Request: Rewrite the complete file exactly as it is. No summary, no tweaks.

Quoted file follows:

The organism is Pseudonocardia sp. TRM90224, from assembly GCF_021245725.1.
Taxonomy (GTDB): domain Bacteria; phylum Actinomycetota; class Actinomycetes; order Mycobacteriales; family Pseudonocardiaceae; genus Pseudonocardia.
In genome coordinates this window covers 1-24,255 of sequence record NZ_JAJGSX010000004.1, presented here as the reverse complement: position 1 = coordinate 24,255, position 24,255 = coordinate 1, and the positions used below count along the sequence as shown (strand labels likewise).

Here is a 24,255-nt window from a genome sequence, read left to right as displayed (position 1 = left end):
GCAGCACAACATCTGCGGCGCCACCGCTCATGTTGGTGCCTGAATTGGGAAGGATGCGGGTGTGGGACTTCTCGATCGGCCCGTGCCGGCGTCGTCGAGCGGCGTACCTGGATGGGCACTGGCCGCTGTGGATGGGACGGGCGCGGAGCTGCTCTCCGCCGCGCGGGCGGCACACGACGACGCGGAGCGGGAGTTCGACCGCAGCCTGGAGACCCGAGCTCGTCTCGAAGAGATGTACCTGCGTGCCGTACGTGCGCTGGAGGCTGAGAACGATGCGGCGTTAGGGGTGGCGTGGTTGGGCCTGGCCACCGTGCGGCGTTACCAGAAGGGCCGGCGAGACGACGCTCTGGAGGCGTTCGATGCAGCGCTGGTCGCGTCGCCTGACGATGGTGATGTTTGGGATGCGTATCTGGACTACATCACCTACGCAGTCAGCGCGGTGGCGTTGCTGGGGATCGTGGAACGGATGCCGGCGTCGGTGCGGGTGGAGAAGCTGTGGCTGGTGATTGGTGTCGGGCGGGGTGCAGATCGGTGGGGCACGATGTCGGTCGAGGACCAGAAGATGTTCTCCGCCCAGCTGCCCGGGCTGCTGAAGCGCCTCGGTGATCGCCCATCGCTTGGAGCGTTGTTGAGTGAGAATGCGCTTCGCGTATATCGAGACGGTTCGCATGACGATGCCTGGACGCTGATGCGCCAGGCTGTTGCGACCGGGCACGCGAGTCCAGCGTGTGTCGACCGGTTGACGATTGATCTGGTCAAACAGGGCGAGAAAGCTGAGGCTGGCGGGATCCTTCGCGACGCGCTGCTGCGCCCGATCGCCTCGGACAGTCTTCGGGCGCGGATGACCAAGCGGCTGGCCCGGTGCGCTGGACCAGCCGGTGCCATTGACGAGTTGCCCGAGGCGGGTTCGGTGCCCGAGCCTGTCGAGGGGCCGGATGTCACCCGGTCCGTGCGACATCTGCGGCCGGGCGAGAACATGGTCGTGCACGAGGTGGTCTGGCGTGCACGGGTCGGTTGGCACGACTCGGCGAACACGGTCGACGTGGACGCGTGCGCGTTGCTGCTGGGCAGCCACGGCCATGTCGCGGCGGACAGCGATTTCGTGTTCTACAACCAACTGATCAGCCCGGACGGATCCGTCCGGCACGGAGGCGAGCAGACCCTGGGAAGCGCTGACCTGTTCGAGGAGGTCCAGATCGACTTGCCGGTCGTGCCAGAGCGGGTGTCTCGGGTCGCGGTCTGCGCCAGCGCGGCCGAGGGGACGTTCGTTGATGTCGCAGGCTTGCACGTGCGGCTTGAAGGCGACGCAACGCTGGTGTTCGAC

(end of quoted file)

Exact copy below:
The organism is Pseudonocardia sp. TRM90224, from assembly GCF_021245725.1.
Taxonomy (GTDB): domain Bacteria; phylum Actinomycetota; class Actinomycetes; order Mycobacteriales; family Pseudonocardiaceae; genus Pseudonocardia.
In genome coordinates this window covers 1-24,255 of sequence record NZ_JAJGSX010000004.1, presented here as the reverse complement: position 1 = coordinate 24,255, position 24,255 = coordinate 1, and the positions used below count along the sequence as shown (strand labels likewise).

Here is a 24,255-nt window from a genome sequence, read left to right as displayed (position 1 = left end):
GCAGCACAACATCTGCGGCGCCACCGCTCATGTTGGTGCCTGAATTGGGAAGGATGCGGGTGTGGGACTTCTCGATCGGCCCGTGCCGGCGTCGTCGAGCGGCGTACCTGGATGGGCACTGGCCGCTGTGGATGGGACGGGCGCGGAGCTGCTCTCCGCCGCGCGGGCGGCACACGACGACGCGGAGCGGGAGTTCGACCGCAGCCTGGAGACCCGAGCTCGTCTCGAAGAGATGTACCTGCGTGCCGTACGTGCGCTGGAGGCTGAGAACGATGCGGCGTTAGGGGTGGCGTGGTTGGGCCTGGCCACCGTGCGGCGTTACCAGAAGGGCCGGCGAGACGACGCTCTGGAGGCGTTCGATGCAGCGCTGGTCGCGTCGCCTGACGATGGTGATGTTTGGGATGCGTATCTGGACTACATCACCTACGCAGTCAGCGCGGTGGCGTTGCTGGGGATCGTGGAACGGATGCCGGCGTCGGTGCGGGTGGAGAAGCTGTGGCTGGTGATTGGTGTCGGGCGGGGTGCAGATCGGTGGGGCACGATGTCGGTCGAGGACCAGAAGATGTTCTCCGCCCAGCTGCCCGGGCTGCTGAAGCGCCTCGGTGATCGCCCATCGCTTGGAGCGTTGTTGAGTGAGAATGCGCTTCGCGTATATCGAGACGGTTCGCATGACGATGCCTGGACGCTGATGCGCCAGGCTGTTGCGACCGGGCACGCGAGTCCAGCGTGTGTCGACCGGTTGACGATTGATCTGGTCAAACAGGGCGAGAAAGCTGAGGCTGGCGGGATCCTTCGCGACGCGCTGCTGCGCCCGATCGCCTCGGACAGTCTTCGGGCGCGGATGACCAAGCGGCTGGCCCGGTGCGCTGGACCAGCCGGTGCCATTGACGAGTTGCCCGAGGCGGGTTCGGTGCCCGAGCCTGTCGAGGGGCCGGATGTCACCCGGTCCGTGCGACATCTGCGGCCGGGCGAGAACATGGTCGTGCACGAGGTGGTCTGGCGTGCACGGGTCGGTTGGCACGACTCGGCGAACACGGTCGACGTGGACGCGTGCGCGTTGCTGCTGGGCAGCCACGGCCATGTCGCGGCGGACAGCGATTTCGTGTTCTACAACCAACTGATCAGCCCGGACGGATCCGTCCGGCACGGAGGCGAGCAGACCCTGGGAAGCGCTGACCTGTTCGAGGAGGTCCAGATCGACTTGCCGGTCGTGCCAGAGCGGGTGTCTCGGGTCGCGGTCTGCGCCAGCGCGGCCGAGGGGACGTTCGTTGATGTCGCAGGCTTGCACGTGCGGCTTGAAGGCGACGCAACGCTGGTGTTCGAC